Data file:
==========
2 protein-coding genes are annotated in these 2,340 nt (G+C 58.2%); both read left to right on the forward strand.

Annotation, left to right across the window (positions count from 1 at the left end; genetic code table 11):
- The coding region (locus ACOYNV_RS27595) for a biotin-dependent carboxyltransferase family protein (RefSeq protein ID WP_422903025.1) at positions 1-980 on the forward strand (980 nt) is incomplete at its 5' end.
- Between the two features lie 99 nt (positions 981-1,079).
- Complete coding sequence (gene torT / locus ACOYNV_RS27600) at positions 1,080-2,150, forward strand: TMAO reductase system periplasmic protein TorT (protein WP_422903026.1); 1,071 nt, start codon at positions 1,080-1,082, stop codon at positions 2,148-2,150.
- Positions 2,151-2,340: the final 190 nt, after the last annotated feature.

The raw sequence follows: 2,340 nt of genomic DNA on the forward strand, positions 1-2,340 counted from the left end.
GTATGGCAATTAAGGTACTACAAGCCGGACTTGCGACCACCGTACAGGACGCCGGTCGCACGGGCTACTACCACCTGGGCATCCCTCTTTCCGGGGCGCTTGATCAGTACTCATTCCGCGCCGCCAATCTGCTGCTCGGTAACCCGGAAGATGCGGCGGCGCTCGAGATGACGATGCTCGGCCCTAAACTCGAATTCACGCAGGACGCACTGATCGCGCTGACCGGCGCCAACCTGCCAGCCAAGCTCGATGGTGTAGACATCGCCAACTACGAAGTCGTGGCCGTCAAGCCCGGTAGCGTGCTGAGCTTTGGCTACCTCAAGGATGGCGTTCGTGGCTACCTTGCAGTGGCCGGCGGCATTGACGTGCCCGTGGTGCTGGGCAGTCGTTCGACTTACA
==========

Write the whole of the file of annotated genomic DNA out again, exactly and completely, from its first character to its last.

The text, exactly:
2 protein-coding genes are annotated in these 2,340 nt (G+C 58.2%); both read left to right on the forward strand.

Annotation, left to right across the window (positions count from 1 at the left end; genetic code table 11):
- The coding region (locus ACOYNV_RS27595) for a biotin-dependent carboxyltransferase family protein (RefSeq protein ID WP_422903025.1) at positions 1-980 on the forward strand (980 nt) is incomplete at its 5' end.
- Between the two features lie 99 nt (positions 981-1,079).
- Complete coding sequence (gene torT / locus ACOYNV_RS27600) at positions 1,080-2,150, forward strand: TMAO reductase system periplasmic protein TorT (protein WP_422903026.1); 1,071 nt, start codon at positions 1,080-1,082, stop codon at positions 2,148-2,150.
- Positions 2,151-2,340: the final 190 nt, after the last annotated feature.

The raw sequence follows: 2,340 nt of genomic DNA on the forward strand, positions 1-2,340 counted from the left end.
GTATGGCAATTAAGGTACTACAAGCCGGACTTGCGACCACCGTACAGGACGCCGGTCGCACGGGCTACTACCACCTGGGCATCCCTCTTTCCGGGGCGCTTGATCAGTACTCATTCCGCGCCGCCAATCTGCTGCTCGGTAACCCGGAAGATGCGGCGGCGCTCGAGATGACGATGCTCGGCCCTAAACTCGAATTCACGCAGGACGCACTGATCGCGCTGACCGGCGCCAACCTGCCAGCCAAGCTCGATGGTGTAGACATCGCCAACTACGAAGTCGTGGCCGTCAAGCCCGGTAGCGTGCTGAGCTTTGGCTACCTCAAGGATGGCGTTCGTGGCTACCTTGCAGTGGCCGGCGGCATTGACGTGCCCGTGGTGCTGGGCAGTCGTTCGACTTACA